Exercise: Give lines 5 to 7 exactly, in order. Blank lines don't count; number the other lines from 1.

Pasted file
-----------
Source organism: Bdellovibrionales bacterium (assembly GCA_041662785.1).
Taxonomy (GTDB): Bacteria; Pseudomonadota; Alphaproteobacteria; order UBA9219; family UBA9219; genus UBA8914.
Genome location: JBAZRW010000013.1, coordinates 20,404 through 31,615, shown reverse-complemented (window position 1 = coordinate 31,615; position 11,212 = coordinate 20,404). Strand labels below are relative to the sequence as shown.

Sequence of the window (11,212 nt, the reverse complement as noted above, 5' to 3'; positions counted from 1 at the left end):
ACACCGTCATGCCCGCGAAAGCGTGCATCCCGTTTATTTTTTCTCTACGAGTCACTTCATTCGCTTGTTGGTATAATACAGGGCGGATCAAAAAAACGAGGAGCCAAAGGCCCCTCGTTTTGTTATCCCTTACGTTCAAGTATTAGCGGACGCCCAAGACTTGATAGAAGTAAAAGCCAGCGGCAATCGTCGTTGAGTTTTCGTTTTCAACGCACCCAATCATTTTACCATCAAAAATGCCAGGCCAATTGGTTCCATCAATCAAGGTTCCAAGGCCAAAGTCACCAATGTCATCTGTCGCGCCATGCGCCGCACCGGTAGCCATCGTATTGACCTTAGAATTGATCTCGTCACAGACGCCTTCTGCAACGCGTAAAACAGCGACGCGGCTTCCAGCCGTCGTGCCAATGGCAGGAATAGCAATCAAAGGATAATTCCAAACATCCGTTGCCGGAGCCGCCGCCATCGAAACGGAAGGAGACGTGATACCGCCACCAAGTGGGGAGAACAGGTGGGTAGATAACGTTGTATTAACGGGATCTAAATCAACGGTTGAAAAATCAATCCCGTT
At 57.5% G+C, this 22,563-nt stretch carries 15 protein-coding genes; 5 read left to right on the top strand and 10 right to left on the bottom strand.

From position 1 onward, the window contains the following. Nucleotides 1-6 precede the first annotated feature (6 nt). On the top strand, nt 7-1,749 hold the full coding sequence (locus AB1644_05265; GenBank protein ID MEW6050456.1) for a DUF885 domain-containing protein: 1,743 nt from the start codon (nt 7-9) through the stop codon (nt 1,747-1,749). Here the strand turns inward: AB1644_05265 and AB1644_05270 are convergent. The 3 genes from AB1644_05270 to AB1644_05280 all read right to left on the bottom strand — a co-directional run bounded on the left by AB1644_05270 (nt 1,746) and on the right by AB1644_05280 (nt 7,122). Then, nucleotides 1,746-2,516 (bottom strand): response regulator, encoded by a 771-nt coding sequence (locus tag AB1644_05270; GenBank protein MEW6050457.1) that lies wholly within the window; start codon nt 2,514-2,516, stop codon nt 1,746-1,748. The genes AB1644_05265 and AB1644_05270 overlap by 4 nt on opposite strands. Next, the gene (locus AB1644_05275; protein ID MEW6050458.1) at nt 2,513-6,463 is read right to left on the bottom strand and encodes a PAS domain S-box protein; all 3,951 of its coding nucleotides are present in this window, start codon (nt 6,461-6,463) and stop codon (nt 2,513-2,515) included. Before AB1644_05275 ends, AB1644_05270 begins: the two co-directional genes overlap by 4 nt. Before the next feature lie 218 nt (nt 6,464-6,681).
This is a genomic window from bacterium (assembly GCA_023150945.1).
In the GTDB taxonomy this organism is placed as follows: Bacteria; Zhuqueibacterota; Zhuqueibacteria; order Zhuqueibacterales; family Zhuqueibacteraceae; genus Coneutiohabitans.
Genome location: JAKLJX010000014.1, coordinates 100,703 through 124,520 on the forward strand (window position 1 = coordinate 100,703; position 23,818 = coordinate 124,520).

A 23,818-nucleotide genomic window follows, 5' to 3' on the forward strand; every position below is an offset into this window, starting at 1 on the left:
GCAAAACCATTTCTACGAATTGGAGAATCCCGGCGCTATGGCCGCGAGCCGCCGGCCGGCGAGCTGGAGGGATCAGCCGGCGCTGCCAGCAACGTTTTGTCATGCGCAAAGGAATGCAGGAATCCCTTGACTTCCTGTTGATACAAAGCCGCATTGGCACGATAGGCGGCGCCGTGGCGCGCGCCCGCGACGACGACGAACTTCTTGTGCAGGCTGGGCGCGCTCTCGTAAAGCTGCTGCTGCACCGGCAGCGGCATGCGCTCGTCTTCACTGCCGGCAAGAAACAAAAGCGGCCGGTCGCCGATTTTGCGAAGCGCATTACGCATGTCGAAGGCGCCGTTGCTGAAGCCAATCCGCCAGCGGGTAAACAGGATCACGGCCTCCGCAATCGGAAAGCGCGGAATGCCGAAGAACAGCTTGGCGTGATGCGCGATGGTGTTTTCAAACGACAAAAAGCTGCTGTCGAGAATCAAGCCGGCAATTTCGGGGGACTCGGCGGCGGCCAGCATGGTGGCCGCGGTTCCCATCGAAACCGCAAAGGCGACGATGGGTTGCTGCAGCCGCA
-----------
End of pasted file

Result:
ACACCGTCATGCCCGCGAAAGCGTGCATCCCGTTTATTTTTTCTCTACGAGTCACTTCATTCGCTTGTTGGTATAATACAGGGCGGATCAAAAAAACGAGGAGCCAAAGGCCCCTCGTTTTGTTATCCCTTACGTTCAAGTATTAGCGGACGCCCAAGACTTGATAGAAGTAAAAGCCAGCGGCAATCGTCGTTGAGTTTTCGTTTTCAACGCACCCAATCATTTTACCATCAAAAATGCCAGGCCAATTGGTTCCATCAATCAAGGTTCCAAGGCCAAAGTCACCAATGTCATCTGTCGCGCCATGCGCCGCACCGGTAGCCATCGTATTGACCTTAGAATTGATCTCGTCACAGACGCCTTCTGCAACGCGTAAAACAGCGACGCGGCTTCCAGCCGTCGTGCCAATGGCAGGAATAGCAATCAAAGGATAATTCCAAACATCCGTTGCCGGAGCCGCCGCCATCGAAACGGAAGGAGACGTGATACCGCCACCAAGTGGGGAGAACAGGTGGGTAGATAACGTTGTATTAACGGGATCTAAATCAACGGTTGAAAAATCAATCCCGTT
At 57.5% G+C, this 22,563-nt stretch carries 15 protein-coding genes; 5 read left to right on the top strand and 10 right to left on the bottom strand.

From position 1 onward, the window contains the following. Nucleotides 1-6 precede the first annotated feature (6 nt). On the top strand, nt 7-1,749 hold the full coding sequence (locus AB1644_05265; GenBank protein ID MEW6050456.1) for a DUF885 domain-containing protein: 1,743 nt from the start codon (nt 7-9) through the stop codon (nt 1,747-1,749). Here the strand turns inward: AB1644_05265 and AB1644_05270 are convergent. The 3 genes from AB1644_05270 to AB1644_05280 all read right to left on the bottom strand — a co-directional run bounded on the left by AB1644_05270 (nt 1,746) and on the right by AB1644_05280 (nt 7,122). Then, nucleotides 1,746-2,516 (bottom strand): response regulator, encoded by a 771-nt coding sequence (locus tag AB1644_05270; GenBank protein MEW6050457.1) that lies wholly within the window; start codon nt 2,514-2,516, stop codon nt 1,746-1,748. The genes AB1644_05265 and AB1644_05270 overlap by 4 nt on opposite strands. Next, the gene (locus AB1644_05275; protein ID MEW6050458.1) at nt 2,513-6,463 is read right to left on the bottom strand and encodes a PAS domain S-box protein; all 3,951 of its coding nucleotides are present in this window, start codon (nt 6,461-6,463) and stop codon (nt 2,513-2,515) included. Before AB1644_05275 ends, AB1644_05270 begins: the two co-directional genes overlap by 4 nt. Before the next feature lie 218 nt (nt 6,464-6,681).